With a large crew, tons of time and a grip truck anything is possible... There is a big difference in style between the photos shot in the 80's and 90's on slide film and what is done today. In the past everything look lit - there were even shadows behind lit lamps from the strobes! Cross shadows were everywhere even with high end work in AD. Interiors now should look natural, even when lit. Shooting multiple plates saves time, and produces a better image. You can treat each individual area of the composition as it's own and then combine later to get a "perfect" natural photo. So a light can be placed in the frame, or allowed to create a reflection because it's going to be edited out with another plate. It can get very complicated, but will save a ton of time on set(which is expensive).

    That being said, I don't think most real estate photogs work that way - I imagine it's mostly set the camera exposure for the windows, then add a bounced flash off the ceiling/wall/window behind the camera to bring the level up. Keep in mind that interior and re photography are very different - different clients/expectations/workflows/budgets/etc.

  7. #7

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    Re: Lighting for interiors

    Thanks for the replies. I'm old school and believe that a decent interior photo can be shot using lights carefully without a lot of work at the computer later. But I must say that the Youtube real estate photo folks come away with some nice images using their multiple exposures, layers and brushes.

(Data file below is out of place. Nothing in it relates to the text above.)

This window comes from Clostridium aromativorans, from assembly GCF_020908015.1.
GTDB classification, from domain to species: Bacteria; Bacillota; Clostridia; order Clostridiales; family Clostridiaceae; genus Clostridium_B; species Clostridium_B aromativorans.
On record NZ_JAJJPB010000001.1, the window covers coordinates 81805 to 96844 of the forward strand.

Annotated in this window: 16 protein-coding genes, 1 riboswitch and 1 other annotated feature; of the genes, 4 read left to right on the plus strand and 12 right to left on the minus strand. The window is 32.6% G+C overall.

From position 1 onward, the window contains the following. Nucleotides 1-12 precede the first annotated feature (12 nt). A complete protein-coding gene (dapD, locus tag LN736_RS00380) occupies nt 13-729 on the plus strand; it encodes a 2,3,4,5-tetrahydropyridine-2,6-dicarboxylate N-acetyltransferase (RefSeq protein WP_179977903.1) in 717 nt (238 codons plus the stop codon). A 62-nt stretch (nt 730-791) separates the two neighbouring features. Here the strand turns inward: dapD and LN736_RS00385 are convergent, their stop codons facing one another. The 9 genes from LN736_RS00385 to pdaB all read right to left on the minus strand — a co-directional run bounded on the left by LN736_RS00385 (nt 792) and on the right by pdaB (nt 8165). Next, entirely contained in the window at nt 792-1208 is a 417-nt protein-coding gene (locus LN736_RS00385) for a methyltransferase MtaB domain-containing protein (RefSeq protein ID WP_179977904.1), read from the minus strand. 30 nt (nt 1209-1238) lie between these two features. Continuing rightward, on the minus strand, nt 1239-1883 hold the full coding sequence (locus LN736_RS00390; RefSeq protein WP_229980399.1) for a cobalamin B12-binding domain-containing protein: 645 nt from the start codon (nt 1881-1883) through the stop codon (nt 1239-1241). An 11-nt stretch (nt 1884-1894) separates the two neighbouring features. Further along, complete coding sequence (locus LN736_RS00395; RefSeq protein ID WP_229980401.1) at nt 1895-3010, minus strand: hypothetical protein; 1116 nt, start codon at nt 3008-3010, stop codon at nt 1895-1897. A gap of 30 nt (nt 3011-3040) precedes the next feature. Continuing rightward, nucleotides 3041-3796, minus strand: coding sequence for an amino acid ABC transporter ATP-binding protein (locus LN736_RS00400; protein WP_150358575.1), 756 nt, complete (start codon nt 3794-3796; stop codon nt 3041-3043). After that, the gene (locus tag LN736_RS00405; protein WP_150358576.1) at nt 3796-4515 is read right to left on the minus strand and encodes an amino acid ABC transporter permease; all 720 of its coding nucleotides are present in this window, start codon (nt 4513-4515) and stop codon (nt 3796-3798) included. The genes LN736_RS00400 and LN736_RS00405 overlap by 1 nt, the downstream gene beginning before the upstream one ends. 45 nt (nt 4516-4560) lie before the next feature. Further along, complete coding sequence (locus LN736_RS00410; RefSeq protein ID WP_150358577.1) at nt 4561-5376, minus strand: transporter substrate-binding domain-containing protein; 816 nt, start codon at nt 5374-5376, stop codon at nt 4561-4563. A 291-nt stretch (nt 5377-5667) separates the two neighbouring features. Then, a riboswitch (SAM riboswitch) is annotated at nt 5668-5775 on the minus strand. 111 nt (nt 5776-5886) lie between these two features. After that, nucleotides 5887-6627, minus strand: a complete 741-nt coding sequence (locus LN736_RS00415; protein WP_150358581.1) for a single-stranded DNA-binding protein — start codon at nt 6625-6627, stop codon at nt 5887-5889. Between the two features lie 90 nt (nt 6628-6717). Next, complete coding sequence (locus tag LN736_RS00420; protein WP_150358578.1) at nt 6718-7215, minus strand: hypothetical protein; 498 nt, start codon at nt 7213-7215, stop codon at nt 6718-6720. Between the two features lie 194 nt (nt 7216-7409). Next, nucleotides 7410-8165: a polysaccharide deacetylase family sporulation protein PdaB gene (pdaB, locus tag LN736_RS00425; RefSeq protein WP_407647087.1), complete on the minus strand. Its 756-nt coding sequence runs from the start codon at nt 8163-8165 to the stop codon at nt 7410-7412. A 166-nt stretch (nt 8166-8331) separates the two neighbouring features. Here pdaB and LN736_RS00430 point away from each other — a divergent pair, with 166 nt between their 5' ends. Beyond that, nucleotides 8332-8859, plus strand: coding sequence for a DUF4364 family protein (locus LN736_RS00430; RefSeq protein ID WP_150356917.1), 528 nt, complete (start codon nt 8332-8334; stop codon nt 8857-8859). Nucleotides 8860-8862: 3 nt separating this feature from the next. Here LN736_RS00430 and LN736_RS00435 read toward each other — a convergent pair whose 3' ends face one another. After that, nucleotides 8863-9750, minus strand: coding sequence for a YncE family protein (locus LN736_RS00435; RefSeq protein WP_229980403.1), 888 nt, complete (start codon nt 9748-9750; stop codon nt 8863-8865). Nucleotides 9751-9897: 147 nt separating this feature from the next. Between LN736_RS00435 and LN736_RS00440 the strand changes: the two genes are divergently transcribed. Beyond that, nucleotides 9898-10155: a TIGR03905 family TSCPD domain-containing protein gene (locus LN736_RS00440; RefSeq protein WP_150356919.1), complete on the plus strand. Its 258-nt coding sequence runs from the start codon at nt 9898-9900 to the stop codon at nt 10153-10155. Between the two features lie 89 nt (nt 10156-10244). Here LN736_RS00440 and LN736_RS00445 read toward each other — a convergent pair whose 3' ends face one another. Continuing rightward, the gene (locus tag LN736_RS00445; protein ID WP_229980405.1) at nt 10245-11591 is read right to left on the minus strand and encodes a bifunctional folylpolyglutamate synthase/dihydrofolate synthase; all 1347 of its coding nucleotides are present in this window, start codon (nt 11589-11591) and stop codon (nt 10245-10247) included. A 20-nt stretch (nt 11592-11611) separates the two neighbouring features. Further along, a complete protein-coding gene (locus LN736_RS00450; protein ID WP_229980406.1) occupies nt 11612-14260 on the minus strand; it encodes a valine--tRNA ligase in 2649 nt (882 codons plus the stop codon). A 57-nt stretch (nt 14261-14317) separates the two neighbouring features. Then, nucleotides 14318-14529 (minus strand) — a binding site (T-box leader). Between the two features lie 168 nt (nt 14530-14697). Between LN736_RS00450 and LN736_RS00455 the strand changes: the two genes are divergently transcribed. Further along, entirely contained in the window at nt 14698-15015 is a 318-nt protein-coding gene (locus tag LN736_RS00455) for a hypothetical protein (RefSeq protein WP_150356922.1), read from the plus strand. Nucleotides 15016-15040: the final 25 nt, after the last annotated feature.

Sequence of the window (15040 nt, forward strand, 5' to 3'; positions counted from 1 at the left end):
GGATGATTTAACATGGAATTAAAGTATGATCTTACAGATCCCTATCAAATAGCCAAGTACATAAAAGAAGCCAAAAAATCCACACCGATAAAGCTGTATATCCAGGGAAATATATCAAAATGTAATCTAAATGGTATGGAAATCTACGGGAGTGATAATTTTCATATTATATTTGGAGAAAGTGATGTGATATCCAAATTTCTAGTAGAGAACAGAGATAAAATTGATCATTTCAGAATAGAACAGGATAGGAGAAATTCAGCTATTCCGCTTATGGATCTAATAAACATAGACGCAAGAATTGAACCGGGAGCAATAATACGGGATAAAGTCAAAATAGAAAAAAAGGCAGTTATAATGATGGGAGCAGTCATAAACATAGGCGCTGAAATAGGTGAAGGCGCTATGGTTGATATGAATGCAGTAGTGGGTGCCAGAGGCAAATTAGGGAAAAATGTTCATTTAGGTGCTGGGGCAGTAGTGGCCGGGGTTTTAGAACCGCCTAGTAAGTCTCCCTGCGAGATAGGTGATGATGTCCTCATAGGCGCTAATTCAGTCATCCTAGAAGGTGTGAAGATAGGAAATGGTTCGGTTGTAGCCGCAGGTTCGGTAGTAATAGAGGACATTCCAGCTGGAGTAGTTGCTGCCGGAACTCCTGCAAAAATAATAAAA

8. #8

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    Re: Lighting for interiors

    Back in the view camera color sheet film era, BIG strobe power with light modifiers as needed was mandatory. This was the way to control mixed color temperature lighting (tungsten, fluorescent, sunlight and..).

    In these days of digital image sensors with their astonishing low light performance, available sunlight or controlled interior lighting is good enough. Gear that is helpful with these images are rectilinear very wide angle lenses (canon offers a 11-24mm f4 zoom. Very common lens used by folks that do these images lots) on a full frame digital. Tilt/shift lenses can be useful, but not mandatory as the lens/camera can be positioned as needed, Good tripod helps lots too.


    Bernice

  9. #9
    Pieter's Avatar
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    Re: Lighting for interiors

    The architectural interior photographer that I knew would often light interiors by dressing in black and essentially painting the room with a strobe, all one one sheet of film. Takes some practice and the ability to visualize the final effect. Lots of Polaroids were made learning the technique.

  10. #10

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    Re: Lighting for interiors

    Yea, as an architectural/interior photographer, the trick was to use available lighting well (as the interior lighting layout was part of the design of room) and fill in the "holes" of shadow lurking here and there... The lighting might have different color temp, but one trick was to shoot after dark, turn on one group of similar color temp lights (from the circuit breaker box), hold a cc correction gel over lens with a little wand, expose for that bank of lights, close shutter... Then turn on next bank with different cc filter for proper time, then next bank etc... Then fill the "holes" with strobe + grid spots carefully not to create shadows or reflections... Success was all lights balanced and exposed perfectly on a sheet of chrome film...

    Steve K